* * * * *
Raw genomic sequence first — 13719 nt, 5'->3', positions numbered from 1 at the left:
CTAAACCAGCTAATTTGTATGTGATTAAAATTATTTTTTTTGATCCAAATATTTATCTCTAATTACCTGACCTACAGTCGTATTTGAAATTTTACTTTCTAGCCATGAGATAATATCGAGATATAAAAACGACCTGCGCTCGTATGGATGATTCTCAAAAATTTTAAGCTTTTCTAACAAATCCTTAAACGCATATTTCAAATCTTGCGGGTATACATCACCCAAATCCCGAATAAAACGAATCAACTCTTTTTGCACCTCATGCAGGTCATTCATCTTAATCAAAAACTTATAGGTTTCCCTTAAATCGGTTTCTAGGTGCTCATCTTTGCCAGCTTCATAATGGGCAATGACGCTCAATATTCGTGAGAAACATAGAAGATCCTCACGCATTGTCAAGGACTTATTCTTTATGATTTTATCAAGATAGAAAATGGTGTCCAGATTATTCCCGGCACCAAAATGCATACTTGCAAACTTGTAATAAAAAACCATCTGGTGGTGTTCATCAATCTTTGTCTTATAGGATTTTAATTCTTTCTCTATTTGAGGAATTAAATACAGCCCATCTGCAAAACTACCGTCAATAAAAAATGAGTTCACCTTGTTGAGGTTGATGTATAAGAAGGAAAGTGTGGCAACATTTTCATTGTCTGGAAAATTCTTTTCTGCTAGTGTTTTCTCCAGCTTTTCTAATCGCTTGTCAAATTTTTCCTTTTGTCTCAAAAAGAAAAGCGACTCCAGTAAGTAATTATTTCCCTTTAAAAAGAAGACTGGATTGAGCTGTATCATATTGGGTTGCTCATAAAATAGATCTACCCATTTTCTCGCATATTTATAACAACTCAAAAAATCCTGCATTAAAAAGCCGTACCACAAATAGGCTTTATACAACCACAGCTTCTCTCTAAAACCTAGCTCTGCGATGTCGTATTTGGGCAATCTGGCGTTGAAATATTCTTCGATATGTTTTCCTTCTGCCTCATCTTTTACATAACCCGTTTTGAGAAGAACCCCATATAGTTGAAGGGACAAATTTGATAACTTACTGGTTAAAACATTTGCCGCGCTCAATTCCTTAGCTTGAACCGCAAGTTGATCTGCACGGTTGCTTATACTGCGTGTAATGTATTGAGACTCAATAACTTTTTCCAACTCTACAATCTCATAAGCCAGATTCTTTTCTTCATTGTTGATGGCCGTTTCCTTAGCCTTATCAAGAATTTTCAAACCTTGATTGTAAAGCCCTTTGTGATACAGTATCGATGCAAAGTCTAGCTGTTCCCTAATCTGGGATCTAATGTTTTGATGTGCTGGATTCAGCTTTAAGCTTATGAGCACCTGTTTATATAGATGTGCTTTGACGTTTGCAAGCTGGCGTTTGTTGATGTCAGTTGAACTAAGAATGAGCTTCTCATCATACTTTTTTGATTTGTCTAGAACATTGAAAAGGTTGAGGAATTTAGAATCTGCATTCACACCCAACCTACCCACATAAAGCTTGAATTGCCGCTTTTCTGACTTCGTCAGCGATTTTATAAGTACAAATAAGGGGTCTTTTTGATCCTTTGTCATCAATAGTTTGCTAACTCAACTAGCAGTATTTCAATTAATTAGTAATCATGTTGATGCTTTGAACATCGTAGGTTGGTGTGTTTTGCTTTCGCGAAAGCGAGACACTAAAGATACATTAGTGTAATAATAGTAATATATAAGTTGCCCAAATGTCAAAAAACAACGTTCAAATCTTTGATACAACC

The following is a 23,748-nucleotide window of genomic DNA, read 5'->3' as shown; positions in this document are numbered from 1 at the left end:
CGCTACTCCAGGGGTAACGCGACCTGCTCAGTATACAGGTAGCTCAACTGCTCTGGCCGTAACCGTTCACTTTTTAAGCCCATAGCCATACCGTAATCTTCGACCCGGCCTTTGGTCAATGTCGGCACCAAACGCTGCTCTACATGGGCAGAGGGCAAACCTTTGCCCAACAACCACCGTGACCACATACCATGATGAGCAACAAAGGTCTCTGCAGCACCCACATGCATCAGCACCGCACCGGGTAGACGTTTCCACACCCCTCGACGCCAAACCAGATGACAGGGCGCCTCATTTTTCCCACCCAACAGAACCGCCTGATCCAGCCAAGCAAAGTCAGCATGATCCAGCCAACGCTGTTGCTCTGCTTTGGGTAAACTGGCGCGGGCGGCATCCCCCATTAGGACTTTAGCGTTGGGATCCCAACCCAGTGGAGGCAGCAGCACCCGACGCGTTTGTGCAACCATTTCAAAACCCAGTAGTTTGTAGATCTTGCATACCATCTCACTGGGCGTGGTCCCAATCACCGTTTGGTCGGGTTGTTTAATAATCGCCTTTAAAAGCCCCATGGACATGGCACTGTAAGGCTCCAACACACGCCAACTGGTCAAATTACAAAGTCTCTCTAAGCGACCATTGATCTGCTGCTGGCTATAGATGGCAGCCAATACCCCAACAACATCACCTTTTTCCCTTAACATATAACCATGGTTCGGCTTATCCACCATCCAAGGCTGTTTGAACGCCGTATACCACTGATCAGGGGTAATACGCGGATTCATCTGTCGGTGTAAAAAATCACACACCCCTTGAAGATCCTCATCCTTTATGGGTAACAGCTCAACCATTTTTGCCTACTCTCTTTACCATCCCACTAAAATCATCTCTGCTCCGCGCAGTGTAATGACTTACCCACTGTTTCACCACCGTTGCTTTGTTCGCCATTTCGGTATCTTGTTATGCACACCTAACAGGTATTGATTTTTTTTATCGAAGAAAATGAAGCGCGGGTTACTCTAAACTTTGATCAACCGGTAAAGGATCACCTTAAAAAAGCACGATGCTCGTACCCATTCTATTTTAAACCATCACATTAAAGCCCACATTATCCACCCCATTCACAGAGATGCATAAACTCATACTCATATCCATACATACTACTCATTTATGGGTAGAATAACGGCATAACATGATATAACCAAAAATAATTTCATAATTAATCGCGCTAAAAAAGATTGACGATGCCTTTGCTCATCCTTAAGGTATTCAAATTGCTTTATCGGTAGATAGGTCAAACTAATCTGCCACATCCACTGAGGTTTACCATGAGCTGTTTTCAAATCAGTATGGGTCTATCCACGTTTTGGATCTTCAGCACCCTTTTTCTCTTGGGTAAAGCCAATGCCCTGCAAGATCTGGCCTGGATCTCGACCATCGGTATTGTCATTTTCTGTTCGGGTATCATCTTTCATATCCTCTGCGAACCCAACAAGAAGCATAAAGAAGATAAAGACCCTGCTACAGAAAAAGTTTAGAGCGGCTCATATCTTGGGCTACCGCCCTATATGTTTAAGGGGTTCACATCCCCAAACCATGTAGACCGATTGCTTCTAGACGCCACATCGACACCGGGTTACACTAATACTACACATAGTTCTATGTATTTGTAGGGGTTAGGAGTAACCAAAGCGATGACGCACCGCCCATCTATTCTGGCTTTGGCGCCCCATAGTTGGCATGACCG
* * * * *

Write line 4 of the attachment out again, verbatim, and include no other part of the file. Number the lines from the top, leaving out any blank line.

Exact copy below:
CGCTACTCCAGGGGTAACGCGACCTGCTCAGTATACAGGTAGCTCAACTGCTCTGGCCGTAACCGTTCACTTTTTAAGCCCATAGCCATACCGTAATCTTCGACCCGGCCTTTGGTCAATGTCGGCACCAAACGCTGCTCTACATGGGCAGAGGGCAAACCTTTGCCCAACAACCACCGTGACCACATACCATGATGAGCAACAAAGGTCTCTGCAGCACCCACATGCATCAGCACCGCACCGGGTAGACGTTTCCACACCCCTCGACGCCAAACCAGATGACAGGGCGCCTCATTTTTCCCACCCAACAGAACCGCCTGATCCAGCCAAGCAAAGTCAGCATGATCCAGCCAACGCTGTTGCTCTGCTTTGGGTAAACTGGCGCGGGCGGCATCCCCCATTAGGACTTTAGCGTTGGGATCCCAACCCAGTGGAGGCAGCAGCACCCGACGCGTTTGTGCAACCATTTCAAAACCCAGTAGTTTGTAGATCTTGCATACCATCTCACTGGGCGTGGTCCCAATCACCGTTTGGTCGGGTTGTTTAATAATCGCCTTTAAAAGCCCCATGGACATGGCACTGTAAGGCTCCAACACACGCCAACTGGTCAAATTACAAAGTCTCTCTAAGCGACCATTGATCTGCTGCTGGCTATAGATGGCAGCCAATACCCCAACAACATCACCTTTTTCCCTTAACATATAACCATGGTTCGGCTTATCCACCATCCAAGGCTGTTTGAACGCCGTATACCACTGATCAGGGGTAATACGCGGATTCATCTGTCGGTGTAAAAAATCACACACCCCTTGAAGATCCTCATCCTTTATGGGTAACAGCTCAACCATTTTTGCCTACTCTCTTTACCATCCCACTAAAATCATCTCTGCTCCGCGCAGTGTAATGACTTACCCACTGTTTCACCACCGTTGCTTTGTTCGCCATTTCGGTATCTTGTTATGCACACCTAACAGGTATTGATTTTTTTTATCGAAGAAAATGAAGCGCGGGTTACTCTAAACTTTGATCAACCGGTAAAGGATCACCTTAAAAAAGCACGATGCTCGTACCCATTCTATTTTAAACCATCACATTAAAGCCCACATTATCCACCCCATTCACAGAGATGCATAAACTCATACTCATATCCATACATACTACTCATTTATGGGTAGAATAACGGCATAACATGATATAACCAAAAATAATTTCATAATTAATCGCGCTAAAAAAGATTGACGATGCCTTTGCTCATCCTTAAGGTATTCAAATTGCTTTATCGGTAGATAGGTCAAACTAATCTGCCACATCCACTGAGGTTTACCATGAGCTGTTTTCAAATCAGTATGGGTCTATCCACGTTTTGGATCTTCAGCACCCTTTTTCTCTTGGGTAAAGCCAATGCCCTGCAAGATCTGGCCTGGATCTCGACCATCGGTATTGTCATTTTCTGTTCGGGTATCATCTTTCATATCCTCTGCGAACCCAACAAGAAGCATAAAGAAGATAAAGACCCTGCTACAGAAAAAGTTTAGAGCGGCTCATATCTTGGGCTACCGCCCTATATGTTTAAGGGGTTCACATCCCCAAACCATGTAGACCGATTGCTTCTAGACGCCACATCGACACCGGGTTACACTAATACTACACATAGTTCTATGTATTTGTAGGGGTTAGGAGTAACCAAAGCGATGACGCACCGCCCATCTATTCTGGCTTTGGCGCCCCATAGTTGGCATGACCG